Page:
Those economists (like myself) who agree with Treasury Secretary Janet Yellen about the need to “go big” on a protection and stimulus package, but who have misgivings about the size of the Biden administration’s $1.9 trillion coronavirus relief plan, are getting criticized as overly concerned about overheating and inflation. A healthy debate has erupted. This blog post addresses three main issues in that debate and explains why I am concerned: first, the size of the output gap—i.e., the gap between actual and potential output in the economy; second, the size of the multipliers—i.e., the likely effects from the stimulus; and third, how much inflation an overheating economy may generate.
On the output gap
In his discussion earlier this month with former Treasury Secretary Lawrence H. Summers, Paul Krugman said that we do not know how to measure output gaps. I agree and I am on record questioning output gap measures. I have seen them manipulated to show for example that the economic situation in some countries was not so bad and that there was little room for expansionary demand policies. In this case, however, we can derive a plausible upper bound for the size of the output gap.
In January 2020, the unemployment rate was 3.5 percent, the lowest since 1953; it can reasonably be taken as being close to the natural rate. Put another way, output was probably very close to potential. The Congressional Budget Office (CBO) has estimated the potential real growth for the past few years at around 1.7 percent. Given that actual real GDP in 2020 Q4 was 2.5 percent below its level a year earlier, this CBO estimate implies an output gap in 2020 Q4 of 1.7% + 2.5% = 4.2%, or, in nominal terms, about $900 billion.
Given the supply restrictions due directly or indirectly to COVID-19, $900 billion is undoubtedly an overestimate of the gap that could be filled by an increase in demand. The pandemic has severely lowered potential output and will continue to do so for at least a good part of this year. Suppose, conservatively, that potential output will still be down by 1 percent in 2021 relative to where it would have been absent COVID-19. Then the output gap that could be filled in 2021 by an increase in demand is only $680 billion.
On the multipliers
If the $1.9 trillion program passes, it will come on top of the $900 billion program passed in December 2020—a total of $2.8 trillion. As I have argued elsewhere, it is also likely that the excess household savings accumulated in 2020, to the tune of about $1.6 trillion, will be partly spent. Let me be very conservative again and leave aside both this potential additional demand (but an additional $600 billion in consumer demand does not strike me as implausible) and any increase in spending from the Biden administration's promised infrastructure program.
How a $2.8 trillion stimulus translates into aggregate demand depends on the multipliers. With a multiplier of 1, the combined programs generate an additional demand of $2.8 trillion, or nearly 3 times an overly generous estimate of the output gap of $900 billion. With a multiplier of 0.3, the stimulus comes close to filling the gap, and there is no longer any reason to worry about overheating.
What are reasonable values for multipliers? Three points explain the diversity of opinions. First, there is no such thing as a single universal multiplier. Multipliers for spending, tax cuts, subsidies, and transfers to states are all different. Multipliers depend very much on whether people are optimistic or not, whether they feel liquidity constrained, and so on. These perceptions change over time. Second, partly because of this unpredictability, we just do not have very good estimates of multipliers; see for example the very good survey by Valerie Ramey. Third, a nerdy point: Multipliers affect the marginal propensity to consume in a very nonlinear way. Recall the textbook formula for the multipliers associated with tax cuts, m=c/(1-c), where m is the multiplier and c is the marginal propensity to consume. If c=0.5, the multiplier is 1. If c=0.3, the multiplier is 0.4. If c=0.7, the multiplier is 2.3. Being able to tell whether c will be 0.3 or 0.5 is tough.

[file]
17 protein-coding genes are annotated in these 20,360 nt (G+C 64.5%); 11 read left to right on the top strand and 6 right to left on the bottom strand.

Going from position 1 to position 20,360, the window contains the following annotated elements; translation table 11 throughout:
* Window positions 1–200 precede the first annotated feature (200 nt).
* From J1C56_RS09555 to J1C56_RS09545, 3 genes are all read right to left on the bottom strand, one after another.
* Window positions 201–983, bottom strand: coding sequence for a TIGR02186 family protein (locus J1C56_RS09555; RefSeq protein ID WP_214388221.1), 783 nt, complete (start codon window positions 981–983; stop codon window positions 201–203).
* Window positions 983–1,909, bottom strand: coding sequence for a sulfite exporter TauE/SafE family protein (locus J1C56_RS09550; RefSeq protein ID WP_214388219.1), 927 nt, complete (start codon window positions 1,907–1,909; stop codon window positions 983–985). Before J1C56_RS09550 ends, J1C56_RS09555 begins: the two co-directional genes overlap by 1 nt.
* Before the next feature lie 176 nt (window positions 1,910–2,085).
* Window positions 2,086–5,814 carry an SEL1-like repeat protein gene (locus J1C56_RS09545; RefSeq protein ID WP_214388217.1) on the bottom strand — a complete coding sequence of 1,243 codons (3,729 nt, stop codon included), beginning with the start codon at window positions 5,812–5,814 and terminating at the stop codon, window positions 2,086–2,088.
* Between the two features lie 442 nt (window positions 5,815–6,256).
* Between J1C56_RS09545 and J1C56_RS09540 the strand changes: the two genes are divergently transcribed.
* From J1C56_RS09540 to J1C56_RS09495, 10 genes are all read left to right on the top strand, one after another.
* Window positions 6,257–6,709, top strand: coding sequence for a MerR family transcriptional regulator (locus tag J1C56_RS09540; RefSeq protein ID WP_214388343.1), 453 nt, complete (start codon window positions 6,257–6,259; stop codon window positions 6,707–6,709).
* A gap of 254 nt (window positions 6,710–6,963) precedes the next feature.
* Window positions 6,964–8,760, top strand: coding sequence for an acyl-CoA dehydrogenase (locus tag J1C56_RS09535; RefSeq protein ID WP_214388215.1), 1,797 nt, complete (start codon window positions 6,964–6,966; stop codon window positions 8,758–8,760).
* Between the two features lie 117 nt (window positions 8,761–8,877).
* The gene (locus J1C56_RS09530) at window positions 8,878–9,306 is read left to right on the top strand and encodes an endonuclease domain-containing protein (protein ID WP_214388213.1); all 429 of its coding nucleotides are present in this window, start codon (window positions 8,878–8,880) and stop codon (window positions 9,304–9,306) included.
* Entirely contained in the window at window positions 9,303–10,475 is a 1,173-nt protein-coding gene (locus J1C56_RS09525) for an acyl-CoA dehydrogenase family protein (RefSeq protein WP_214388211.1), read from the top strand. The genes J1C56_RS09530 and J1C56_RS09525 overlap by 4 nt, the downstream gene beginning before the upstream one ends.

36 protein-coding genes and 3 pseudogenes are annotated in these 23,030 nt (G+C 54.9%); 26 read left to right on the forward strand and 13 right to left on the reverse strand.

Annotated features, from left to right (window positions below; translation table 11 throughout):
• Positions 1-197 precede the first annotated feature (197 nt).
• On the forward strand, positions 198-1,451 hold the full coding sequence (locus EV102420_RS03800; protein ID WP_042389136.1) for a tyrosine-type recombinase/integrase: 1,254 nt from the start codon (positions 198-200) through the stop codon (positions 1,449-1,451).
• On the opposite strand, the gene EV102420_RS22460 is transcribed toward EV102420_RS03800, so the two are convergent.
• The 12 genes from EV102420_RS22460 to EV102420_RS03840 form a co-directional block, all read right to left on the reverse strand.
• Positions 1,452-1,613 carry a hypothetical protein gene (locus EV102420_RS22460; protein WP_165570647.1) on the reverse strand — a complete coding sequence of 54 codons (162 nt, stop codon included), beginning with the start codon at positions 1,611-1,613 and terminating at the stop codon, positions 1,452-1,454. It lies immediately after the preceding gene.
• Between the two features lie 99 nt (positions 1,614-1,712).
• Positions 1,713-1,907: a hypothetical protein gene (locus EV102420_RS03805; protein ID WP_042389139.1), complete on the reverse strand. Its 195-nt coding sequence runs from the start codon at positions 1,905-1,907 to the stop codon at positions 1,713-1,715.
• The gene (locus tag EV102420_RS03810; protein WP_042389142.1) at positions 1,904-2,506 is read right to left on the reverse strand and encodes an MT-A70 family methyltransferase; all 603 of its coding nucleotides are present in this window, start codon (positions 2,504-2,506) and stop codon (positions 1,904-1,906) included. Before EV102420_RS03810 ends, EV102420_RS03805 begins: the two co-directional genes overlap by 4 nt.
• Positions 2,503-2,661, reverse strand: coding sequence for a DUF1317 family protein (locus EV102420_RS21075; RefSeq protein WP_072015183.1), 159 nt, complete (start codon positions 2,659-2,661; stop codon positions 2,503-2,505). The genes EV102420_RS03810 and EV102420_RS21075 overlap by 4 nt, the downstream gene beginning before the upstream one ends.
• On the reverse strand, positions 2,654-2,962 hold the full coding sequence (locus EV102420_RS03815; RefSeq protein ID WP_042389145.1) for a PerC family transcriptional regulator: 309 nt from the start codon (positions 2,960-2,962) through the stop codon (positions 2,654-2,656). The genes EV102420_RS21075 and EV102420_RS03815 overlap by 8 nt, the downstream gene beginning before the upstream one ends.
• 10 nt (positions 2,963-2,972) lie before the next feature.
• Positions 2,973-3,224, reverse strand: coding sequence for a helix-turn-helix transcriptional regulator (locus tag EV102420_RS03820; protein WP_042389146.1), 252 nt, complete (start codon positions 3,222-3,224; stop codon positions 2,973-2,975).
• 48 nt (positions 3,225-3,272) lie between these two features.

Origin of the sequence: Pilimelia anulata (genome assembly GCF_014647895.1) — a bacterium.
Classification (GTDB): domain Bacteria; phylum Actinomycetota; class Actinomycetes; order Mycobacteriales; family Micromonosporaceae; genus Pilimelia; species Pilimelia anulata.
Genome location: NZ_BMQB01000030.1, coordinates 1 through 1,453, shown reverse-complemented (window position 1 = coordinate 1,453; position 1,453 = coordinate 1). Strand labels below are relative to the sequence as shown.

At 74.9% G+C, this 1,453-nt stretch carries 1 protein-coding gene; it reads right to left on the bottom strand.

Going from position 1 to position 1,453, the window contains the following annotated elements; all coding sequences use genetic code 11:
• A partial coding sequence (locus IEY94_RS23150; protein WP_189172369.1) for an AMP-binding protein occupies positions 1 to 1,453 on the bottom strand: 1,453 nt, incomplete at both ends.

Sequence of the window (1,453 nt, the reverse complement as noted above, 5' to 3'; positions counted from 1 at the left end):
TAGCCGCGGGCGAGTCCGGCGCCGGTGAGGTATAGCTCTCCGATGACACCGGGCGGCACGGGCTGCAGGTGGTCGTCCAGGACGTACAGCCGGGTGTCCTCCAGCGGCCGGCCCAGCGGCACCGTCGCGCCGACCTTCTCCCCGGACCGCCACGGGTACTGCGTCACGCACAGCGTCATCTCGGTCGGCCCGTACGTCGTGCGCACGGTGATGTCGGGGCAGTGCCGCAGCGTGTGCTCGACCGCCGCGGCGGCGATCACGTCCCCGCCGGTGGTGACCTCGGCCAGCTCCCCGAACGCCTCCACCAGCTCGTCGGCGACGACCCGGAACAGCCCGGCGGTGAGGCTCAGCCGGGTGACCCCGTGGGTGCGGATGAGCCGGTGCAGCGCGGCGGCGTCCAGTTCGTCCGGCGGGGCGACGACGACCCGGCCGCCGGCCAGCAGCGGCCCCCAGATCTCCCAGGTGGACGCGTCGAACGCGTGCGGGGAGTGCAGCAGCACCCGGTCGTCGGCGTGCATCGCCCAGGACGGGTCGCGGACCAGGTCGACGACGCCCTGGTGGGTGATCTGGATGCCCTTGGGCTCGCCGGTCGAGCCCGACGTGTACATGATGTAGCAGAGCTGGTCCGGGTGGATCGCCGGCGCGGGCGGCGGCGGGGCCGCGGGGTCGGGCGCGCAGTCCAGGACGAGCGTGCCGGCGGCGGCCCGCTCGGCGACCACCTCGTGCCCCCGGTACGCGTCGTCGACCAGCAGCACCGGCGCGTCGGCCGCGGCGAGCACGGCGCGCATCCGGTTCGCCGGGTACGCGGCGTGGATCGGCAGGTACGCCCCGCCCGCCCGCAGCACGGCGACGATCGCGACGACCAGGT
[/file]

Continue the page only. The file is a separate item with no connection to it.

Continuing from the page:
Still, it is worth making some rough guesses.
Assuming interest rates remain unchanged—that the Federal Reserve does not respond to the proposed program—and ignoring the effect on imports (which is small for the United States), any direct spending by the government has an initial direct effect on domestic spending of 1, and thus a multiplier greater than 1 (1/(1-c) in the textbook formula). This seems like the right multiplier to use in evaluating the part of the package that involves direct spending to fight the pandemic.
What about the checks to households, the unemployment benefits, childcare credits, and other transfers? It has been argued that recipients will save most of the money, so multipliers will be low. I am more skeptical for two reasons. First, there is a clear tension in arguing that the motivation for these measures is to help people in need and then to assume that the people who will receive the checks will save rather than spend them. The proportion of households with children that have problems putting food on the table has jumped during the pandemic; it is hard to think those people will save their checks. Estimates of the marginal propensity to consume out of one-time checks in normal times are around 0.5; if the checks go largely to households that are liquidity or income constrained, the number is likely to be higher. Second, one way in which households might indeed save is by paying back rent due. The proportion of late rent payments has also substantially increased in 2020. If renters do this, they themselves do indeed save (they decrease their debt), but the rent goes to their landlords, who are likely to spend a good part of it.
A detailed analysis of the multipliers associated with the various dimensions of the program under current conditions is beyond my capacity. A useful exercise, however, is to look at the different elements of the $1.9 trillion program and use the multipliers given in the Council of Economic Advisers (CEA) 2014 report, table 3-5 (realizing that the conditions may be different today from what they were then), to see what they imply for aggregate demand.